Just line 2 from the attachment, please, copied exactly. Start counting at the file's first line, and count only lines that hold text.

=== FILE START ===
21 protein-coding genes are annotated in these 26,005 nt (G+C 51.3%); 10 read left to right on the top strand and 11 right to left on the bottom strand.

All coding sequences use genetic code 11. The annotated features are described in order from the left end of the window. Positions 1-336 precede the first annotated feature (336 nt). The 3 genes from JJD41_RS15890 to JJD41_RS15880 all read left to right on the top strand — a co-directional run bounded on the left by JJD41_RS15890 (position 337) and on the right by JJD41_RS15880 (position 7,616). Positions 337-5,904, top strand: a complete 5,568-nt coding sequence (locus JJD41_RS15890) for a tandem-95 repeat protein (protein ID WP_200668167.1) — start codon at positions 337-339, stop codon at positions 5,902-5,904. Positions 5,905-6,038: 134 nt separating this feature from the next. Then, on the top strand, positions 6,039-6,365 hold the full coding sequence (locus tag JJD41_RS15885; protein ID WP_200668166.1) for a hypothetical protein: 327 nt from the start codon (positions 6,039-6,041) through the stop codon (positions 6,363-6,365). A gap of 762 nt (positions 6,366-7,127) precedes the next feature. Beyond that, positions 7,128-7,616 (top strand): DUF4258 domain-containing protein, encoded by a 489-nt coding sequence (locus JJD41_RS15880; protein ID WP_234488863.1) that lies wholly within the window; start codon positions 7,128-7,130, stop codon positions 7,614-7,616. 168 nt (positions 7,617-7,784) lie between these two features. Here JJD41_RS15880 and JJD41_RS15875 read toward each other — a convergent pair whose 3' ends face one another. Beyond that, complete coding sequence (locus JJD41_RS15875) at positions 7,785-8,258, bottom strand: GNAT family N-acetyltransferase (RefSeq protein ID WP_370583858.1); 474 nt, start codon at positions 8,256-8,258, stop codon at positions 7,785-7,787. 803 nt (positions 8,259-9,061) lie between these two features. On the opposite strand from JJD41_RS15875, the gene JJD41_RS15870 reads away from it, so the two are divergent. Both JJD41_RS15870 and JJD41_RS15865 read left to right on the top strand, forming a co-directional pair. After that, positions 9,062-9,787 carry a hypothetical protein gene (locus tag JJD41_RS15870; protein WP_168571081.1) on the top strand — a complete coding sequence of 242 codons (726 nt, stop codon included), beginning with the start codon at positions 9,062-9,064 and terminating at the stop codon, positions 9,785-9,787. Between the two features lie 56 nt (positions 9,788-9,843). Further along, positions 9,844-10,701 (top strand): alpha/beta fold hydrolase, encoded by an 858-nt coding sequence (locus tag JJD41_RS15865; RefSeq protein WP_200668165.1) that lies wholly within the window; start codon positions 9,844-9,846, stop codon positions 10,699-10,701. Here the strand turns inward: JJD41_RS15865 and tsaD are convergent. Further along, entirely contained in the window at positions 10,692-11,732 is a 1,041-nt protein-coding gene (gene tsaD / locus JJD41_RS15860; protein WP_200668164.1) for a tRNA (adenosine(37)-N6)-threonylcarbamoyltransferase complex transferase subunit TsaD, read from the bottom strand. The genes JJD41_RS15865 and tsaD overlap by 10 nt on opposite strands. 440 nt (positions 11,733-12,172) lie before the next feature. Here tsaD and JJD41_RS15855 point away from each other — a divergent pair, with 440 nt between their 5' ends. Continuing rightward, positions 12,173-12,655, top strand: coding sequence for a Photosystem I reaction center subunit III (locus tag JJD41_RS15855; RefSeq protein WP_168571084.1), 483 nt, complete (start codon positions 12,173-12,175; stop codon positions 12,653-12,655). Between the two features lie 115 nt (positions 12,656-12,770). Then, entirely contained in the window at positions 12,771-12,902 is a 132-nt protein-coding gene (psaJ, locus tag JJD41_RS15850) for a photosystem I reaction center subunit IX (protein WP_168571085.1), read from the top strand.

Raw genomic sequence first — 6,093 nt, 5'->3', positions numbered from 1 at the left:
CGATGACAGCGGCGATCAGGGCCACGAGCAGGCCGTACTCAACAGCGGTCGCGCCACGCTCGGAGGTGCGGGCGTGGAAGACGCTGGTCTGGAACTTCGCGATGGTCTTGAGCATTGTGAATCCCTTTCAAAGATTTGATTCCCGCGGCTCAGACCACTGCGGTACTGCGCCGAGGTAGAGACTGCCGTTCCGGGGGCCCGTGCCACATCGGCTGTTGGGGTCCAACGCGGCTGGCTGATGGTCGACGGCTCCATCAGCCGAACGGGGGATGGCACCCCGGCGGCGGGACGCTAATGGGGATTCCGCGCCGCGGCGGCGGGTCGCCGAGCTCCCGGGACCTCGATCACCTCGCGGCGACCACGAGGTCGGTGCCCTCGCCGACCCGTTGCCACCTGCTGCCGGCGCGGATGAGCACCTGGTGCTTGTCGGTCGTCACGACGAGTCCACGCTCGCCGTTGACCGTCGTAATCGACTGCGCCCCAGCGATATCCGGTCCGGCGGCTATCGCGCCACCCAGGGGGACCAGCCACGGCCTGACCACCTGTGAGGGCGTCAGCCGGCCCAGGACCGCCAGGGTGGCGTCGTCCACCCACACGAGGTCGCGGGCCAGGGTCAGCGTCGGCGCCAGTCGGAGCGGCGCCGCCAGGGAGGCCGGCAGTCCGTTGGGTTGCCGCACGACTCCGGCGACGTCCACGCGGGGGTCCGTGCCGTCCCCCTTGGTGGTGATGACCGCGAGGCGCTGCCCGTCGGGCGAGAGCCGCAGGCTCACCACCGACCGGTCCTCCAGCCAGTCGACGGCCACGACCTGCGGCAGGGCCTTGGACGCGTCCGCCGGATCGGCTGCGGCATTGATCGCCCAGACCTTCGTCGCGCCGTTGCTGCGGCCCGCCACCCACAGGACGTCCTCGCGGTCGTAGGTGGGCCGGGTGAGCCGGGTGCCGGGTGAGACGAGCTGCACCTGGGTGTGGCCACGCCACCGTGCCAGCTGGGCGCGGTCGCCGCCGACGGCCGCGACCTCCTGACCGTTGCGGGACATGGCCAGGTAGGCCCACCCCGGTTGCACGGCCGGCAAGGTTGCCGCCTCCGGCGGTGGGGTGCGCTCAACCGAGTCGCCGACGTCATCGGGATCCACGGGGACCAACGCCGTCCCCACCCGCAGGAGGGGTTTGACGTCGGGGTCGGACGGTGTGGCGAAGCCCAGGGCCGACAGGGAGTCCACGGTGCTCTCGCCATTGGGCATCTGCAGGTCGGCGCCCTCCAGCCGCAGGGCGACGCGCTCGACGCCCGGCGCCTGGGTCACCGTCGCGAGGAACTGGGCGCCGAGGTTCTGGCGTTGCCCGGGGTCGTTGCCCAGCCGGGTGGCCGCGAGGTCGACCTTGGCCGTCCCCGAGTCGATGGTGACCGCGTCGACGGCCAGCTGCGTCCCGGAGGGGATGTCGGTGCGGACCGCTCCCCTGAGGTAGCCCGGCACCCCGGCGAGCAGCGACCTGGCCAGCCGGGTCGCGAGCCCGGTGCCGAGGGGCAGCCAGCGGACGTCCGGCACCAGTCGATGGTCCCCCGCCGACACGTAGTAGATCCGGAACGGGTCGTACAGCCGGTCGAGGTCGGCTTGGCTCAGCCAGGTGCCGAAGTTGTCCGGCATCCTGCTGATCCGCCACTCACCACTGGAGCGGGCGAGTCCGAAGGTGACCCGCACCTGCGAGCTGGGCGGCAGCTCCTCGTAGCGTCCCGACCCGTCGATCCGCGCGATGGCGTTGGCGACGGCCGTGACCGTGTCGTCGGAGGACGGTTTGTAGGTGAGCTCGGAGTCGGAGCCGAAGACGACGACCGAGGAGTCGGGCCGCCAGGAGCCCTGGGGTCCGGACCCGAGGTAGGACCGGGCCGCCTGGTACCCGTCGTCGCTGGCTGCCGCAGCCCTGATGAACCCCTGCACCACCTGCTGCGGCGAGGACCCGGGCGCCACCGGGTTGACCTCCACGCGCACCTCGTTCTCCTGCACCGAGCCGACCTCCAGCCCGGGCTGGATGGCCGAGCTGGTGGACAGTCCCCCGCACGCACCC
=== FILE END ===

All coding sequences use genetic code 11. The annotated features are described in order from the left end of the window. Positions 1-336 precede the first annotated feature (336 nt). The 3 genes from JJD41_RS15890 to JJD41_RS15880 all read left to right on the top strand — a co-directional run bounded on the left by JJD41_RS15890 (position 337) and on the right by JJD41_RS15880 (position 7,616). Positions 337-5,904, top strand: a complete 5,568-nt coding sequence (locus JJD41_RS15890) for a tandem-95 repeat protein (protein ID WP_200668167.1) — start codon at positions 337-339, stop codon at positions 5,902-5,904. Positions 5,905-6,038: 134 nt separating this feature from the next. Then, on the top strand, positions 6,039-6,365 hold the full coding sequence (locus tag JJD41_RS15885; protein ID WP_200668166.1) for a hypothetical protein: 327 nt from the start codon (positions 6,039-6,041) through the stop codon (positions 6,363-6,365). A gap of 762 nt (positions 6,366-7,127) precedes the next feature. Beyond that, positions 7,128-7,616 (top strand): DUF4258 domain-containing protein, encoded by a 489-nt coding sequence (locus JJD41_RS15880; protein ID WP_234488863.1) that lies wholly within the window; start codon positions 7,128-7,130, stop codon positions 7,614-7,616. 168 nt (positions 7,617-7,784) lie between these two features. Here JJD41_RS15880 and JJD41_RS15875 read toward each other — a convergent pair whose 3' ends face one another. Beyond that, complete coding sequence (locus JJD41_RS15875) at positions 7,785-8,258, bottom strand: GNAT family N-acetyltransferase (RefSeq protein ID WP_370583858.1); 474 nt, start codon at positions 8,256-8,258, stop codon at positions 7,785-7,787. 803 nt (positions 8,259-9,061) lie between these two features. On the opposite strand from JJD41_RS15875, the gene JJD41_RS15870 reads away from it, so the two are divergent. Both JJD41_RS15870 and JJD41_RS15865 read left to right on the top strand, forming a co-directional pair. After that, positions 9,062-9,787 carry a hypothetical protein gene (locus tag JJD41_RS15870; protein WP_168571081.1) on the top strand — a complete coding sequence of 242 codons (726 nt, stop codon included), beginning with the start codon at positions 9,062-9,064 and terminating at the stop codon, positions 9,785-9,787. Between the two features lie 56 nt (positions 9,788-9,843). Further along, positions 9,844-10,701 (top strand): alpha/beta fold hydrolase, encoded by an 858-nt coding sequence (locus tag JJD41_RS15865; RefSeq protein WP_200668165.1) that lies wholly within the window; start codon positions 9,844-9,846, stop codon positions 10,699-10,701. Here the strand turns inward: JJD41_RS15865 and tsaD are convergent. Further along, entirely contained in the window at positions 10,692-11,732 is a 1,041-nt protein-coding gene (gene tsaD / locus JJD41_RS15860; protein WP_200668164.1) for a tRNA (adenosine(37)-N6)-threonylcarbamoyltransferase complex transferase subunit TsaD, read from the bottom strand. The genes JJD41_RS15865 and tsaD overlap by 10 nt on opposite strands. 440 nt (positions 11,733-12,172) lie before the next feature. Here tsaD and JJD41_RS15855 point away from each other — a divergent pair, with 440 nt between their 5' ends. Continuing rightward, positions 12,173-12,655, top strand: coding sequence for a Photosystem I reaction center subunit III (locus tag JJD41_RS15855; RefSeq protein WP_168571084.1), 483 nt, complete (start codon positions 12,173-12,175; stop codon positions 12,653-12,655). Between the two features lie 115 nt (positions 12,656-12,770). Then, entirely contained in the window at positions 12,771-12,902 is a 132-nt protein-coding gene (psaJ, locus tag JJD41_RS15850) for a photosystem I reaction center subunit IX (protein WP_168571085.1), read from the top strand.